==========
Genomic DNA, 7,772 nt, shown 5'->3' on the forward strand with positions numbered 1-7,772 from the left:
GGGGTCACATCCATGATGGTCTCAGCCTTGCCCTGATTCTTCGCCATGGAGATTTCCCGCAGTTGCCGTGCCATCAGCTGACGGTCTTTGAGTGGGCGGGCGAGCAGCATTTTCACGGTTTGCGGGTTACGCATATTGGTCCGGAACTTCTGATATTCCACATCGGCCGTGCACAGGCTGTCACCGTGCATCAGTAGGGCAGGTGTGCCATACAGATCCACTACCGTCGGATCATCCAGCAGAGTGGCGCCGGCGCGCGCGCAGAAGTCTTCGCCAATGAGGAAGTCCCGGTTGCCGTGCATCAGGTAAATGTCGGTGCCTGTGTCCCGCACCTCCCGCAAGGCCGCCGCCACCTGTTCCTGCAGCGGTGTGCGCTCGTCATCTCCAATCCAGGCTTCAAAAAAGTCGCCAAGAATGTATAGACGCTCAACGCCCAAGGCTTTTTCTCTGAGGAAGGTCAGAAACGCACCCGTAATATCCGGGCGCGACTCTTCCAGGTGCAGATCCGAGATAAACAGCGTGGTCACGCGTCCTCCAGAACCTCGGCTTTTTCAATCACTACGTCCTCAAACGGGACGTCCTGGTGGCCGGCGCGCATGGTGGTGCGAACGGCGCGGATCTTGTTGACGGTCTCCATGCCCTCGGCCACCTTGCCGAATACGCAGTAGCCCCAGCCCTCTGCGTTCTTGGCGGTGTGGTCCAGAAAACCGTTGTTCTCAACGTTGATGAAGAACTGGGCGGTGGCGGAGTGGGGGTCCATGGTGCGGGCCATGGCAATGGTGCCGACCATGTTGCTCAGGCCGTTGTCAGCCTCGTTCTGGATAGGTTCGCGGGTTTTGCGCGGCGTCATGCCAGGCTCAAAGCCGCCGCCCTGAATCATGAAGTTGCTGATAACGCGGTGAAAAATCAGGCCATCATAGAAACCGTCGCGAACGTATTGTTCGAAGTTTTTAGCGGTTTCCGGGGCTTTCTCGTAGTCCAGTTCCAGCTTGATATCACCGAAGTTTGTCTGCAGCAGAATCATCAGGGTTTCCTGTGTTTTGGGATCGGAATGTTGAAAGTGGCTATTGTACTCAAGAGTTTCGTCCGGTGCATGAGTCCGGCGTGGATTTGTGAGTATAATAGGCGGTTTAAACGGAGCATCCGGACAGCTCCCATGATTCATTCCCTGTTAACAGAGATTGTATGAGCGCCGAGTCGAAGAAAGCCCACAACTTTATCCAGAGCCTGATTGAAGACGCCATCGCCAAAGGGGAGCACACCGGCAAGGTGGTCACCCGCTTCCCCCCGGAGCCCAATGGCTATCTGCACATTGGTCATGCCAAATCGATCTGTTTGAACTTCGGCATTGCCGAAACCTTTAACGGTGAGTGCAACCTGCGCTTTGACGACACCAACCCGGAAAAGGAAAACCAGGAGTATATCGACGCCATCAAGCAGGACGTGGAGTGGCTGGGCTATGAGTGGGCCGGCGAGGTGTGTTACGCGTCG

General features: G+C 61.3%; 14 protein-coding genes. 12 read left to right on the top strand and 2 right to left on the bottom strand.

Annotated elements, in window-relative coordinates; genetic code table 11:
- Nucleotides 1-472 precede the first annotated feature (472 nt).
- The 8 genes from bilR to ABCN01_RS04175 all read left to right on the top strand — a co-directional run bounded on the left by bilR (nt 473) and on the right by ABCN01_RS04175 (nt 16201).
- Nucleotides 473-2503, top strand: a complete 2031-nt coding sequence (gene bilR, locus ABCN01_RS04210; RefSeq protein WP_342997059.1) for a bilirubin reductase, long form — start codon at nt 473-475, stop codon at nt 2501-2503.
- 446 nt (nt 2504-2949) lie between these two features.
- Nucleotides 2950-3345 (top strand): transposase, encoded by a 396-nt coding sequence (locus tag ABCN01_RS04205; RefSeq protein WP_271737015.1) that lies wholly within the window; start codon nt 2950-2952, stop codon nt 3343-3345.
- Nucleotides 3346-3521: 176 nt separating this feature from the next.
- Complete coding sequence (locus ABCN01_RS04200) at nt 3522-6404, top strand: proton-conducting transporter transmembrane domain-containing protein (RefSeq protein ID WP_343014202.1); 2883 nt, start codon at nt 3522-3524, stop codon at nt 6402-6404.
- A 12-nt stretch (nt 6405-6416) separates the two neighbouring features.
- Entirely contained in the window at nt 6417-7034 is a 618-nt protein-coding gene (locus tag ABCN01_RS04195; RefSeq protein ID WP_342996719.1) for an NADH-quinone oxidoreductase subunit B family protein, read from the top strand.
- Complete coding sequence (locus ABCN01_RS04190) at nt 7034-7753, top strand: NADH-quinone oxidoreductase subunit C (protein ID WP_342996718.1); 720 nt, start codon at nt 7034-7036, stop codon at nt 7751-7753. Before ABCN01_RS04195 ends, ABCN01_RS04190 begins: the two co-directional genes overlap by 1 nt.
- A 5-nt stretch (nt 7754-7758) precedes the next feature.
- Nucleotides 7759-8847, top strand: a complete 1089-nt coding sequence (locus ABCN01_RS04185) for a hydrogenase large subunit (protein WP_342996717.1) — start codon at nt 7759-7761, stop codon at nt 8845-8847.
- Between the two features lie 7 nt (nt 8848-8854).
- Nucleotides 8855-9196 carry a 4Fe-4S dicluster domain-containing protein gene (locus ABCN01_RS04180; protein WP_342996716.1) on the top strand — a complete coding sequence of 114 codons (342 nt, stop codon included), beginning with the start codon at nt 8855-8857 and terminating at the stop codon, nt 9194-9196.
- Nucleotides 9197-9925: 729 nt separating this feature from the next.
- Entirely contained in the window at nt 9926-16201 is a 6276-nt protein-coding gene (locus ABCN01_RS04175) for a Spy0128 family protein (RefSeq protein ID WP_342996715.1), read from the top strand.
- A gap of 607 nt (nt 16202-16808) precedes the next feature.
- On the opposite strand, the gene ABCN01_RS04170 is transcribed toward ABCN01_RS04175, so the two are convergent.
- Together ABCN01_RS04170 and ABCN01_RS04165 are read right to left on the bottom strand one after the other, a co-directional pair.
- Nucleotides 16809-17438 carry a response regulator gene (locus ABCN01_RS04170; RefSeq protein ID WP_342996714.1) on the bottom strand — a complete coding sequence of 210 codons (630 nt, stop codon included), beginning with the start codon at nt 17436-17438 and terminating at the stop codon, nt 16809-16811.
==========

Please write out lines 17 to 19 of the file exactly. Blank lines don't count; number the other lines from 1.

- Between the two features lie 7 nt (nt 8848-8854).
- Nucleotides 8855-9196 carry a 4Fe-4S dicluster domain-containing protein gene (locus ABCN01_RS04180; protein WP_342996716.1) on the top strand — a complete coding sequence of 114 codons (342 nt, stop codon included), beginning with the start codon at nt 8855-8857 and terminating at the stop codon, nt 9194-9196.
- Nucleotides 9197-9925: 729 nt separating this feature from the next.